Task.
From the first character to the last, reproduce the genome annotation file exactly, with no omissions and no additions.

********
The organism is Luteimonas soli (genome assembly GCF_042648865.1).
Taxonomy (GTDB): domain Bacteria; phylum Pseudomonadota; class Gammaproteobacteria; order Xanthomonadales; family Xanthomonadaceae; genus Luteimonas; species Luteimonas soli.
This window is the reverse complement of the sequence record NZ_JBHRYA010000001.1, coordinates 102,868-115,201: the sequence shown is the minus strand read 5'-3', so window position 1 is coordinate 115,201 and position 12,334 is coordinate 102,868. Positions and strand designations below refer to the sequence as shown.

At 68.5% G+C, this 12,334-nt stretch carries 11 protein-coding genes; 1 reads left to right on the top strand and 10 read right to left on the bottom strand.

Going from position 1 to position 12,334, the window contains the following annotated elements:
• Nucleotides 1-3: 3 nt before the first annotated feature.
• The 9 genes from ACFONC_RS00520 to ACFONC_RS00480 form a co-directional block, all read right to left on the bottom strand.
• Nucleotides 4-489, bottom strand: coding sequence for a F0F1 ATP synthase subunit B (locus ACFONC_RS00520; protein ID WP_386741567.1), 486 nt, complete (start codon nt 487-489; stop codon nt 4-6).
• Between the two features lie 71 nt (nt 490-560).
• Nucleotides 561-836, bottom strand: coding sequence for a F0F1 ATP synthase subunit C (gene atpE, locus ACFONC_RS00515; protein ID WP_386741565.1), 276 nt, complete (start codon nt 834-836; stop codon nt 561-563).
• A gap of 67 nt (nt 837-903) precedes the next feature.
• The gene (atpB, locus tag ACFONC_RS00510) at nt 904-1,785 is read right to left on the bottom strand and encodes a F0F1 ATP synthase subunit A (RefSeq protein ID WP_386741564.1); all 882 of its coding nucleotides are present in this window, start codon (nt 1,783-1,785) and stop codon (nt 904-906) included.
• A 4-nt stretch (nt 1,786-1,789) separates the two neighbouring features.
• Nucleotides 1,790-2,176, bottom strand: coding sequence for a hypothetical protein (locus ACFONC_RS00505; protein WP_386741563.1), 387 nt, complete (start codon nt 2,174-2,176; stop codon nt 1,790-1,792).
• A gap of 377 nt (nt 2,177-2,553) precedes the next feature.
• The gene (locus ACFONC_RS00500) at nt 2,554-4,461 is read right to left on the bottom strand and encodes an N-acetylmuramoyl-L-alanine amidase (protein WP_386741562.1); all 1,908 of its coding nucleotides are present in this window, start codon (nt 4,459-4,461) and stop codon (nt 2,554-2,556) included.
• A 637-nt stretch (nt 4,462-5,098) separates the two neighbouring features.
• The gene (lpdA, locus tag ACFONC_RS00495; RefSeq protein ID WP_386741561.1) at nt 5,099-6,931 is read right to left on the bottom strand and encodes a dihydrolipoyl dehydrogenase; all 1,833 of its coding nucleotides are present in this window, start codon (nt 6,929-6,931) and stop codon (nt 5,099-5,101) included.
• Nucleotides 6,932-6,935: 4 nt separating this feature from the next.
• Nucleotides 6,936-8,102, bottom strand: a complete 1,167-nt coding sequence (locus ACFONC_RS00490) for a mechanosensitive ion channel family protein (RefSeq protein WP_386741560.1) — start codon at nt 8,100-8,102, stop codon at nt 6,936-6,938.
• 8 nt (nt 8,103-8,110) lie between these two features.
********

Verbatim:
The organism is Luteimonas soli (genome assembly GCF_042648865.1).
Taxonomy (GTDB): domain Bacteria; phylum Pseudomonadota; class Gammaproteobacteria; order Xanthomonadales; family Xanthomonadaceae; genus Luteimonas; species Luteimonas soli.
This window is the reverse complement of the sequence record NZ_JBHRYA010000001.1, coordinates 102,868-115,201: the sequence shown is the minus strand read 5'-3', so window position 1 is coordinate 115,201 and position 12,334 is coordinate 102,868. Positions and strand designations below refer to the sequence as shown.

At 68.5% G+C, this 12,334-nt stretch carries 11 protein-coding genes; 1 reads left to right on the top strand and 10 read right to left on the bottom strand.

Going from position 1 to position 12,334, the window contains the following annotated elements:
• Nucleotides 1-3: 3 nt before the first annotated feature.
• The 9 genes from ACFONC_RS00520 to ACFONC_RS00480 form a co-directional block, all read right to left on the bottom strand.
• Nucleotides 4-489, bottom strand: coding sequence for a F0F1 ATP synthase subunit B (locus ACFONC_RS00520; protein ID WP_386741567.1), 486 nt, complete (start codon nt 487-489; stop codon nt 4-6).
• Between the two features lie 71 nt (nt 490-560).
• Nucleotides 561-836, bottom strand: coding sequence for a F0F1 ATP synthase subunit C (gene atpE, locus ACFONC_RS00515; protein ID WP_386741565.1), 276 nt, complete (start codon nt 834-836; stop codon nt 561-563).
• A gap of 67 nt (nt 837-903) precedes the next feature.
• The gene (atpB, locus tag ACFONC_RS00510) at nt 904-1,785 is read right to left on the bottom strand and encodes a F0F1 ATP synthase subunit A (RefSeq protein ID WP_386741564.1); all 882 of its coding nucleotides are present in this window, start codon (nt 1,783-1,785) and stop codon (nt 904-906) included.
• A 4-nt stretch (nt 1,786-1,789) separates the two neighbouring features.
• Nucleotides 1,790-2,176, bottom strand: coding sequence for a hypothetical protein (locus ACFONC_RS00505; protein WP_386741563.1), 387 nt, complete (start codon nt 2,174-2,176; stop codon nt 1,790-1,792).
• A gap of 377 nt (nt 2,177-2,553) precedes the next feature.
• The gene (locus ACFONC_RS00500) at nt 2,554-4,461 is read right to left on the bottom strand and encodes an N-acetylmuramoyl-L-alanine amidase (protein WP_386741562.1); all 1,908 of its coding nucleotides are present in this window, start codon (nt 4,459-4,461) and stop codon (nt 2,554-2,556) included.
• A 637-nt stretch (nt 4,462-5,098) separates the two neighbouring features.
• The gene (lpdA, locus tag ACFONC_RS00495; RefSeq protein ID WP_386741561.1) at nt 5,099-6,931 is read right to left on the bottom strand and encodes a dihydrolipoyl dehydrogenase; all 1,833 of its coding nucleotides are present in this window, start codon (nt 6,929-6,931) and stop codon (nt 5,099-5,101) included.
• Nucleotides 6,932-6,935: 4 nt separating this feature from the next.
• Nucleotides 6,936-8,102, bottom strand: a complete 1,167-nt coding sequence (locus ACFONC_RS00490) for a mechanosensitive ion channel family protein (RefSeq protein WP_386741560.1) — start codon at nt 8,100-8,102, stop codon at nt 6,936-6,938.
• 8 nt (nt 8,103-8,110) lie between these two features.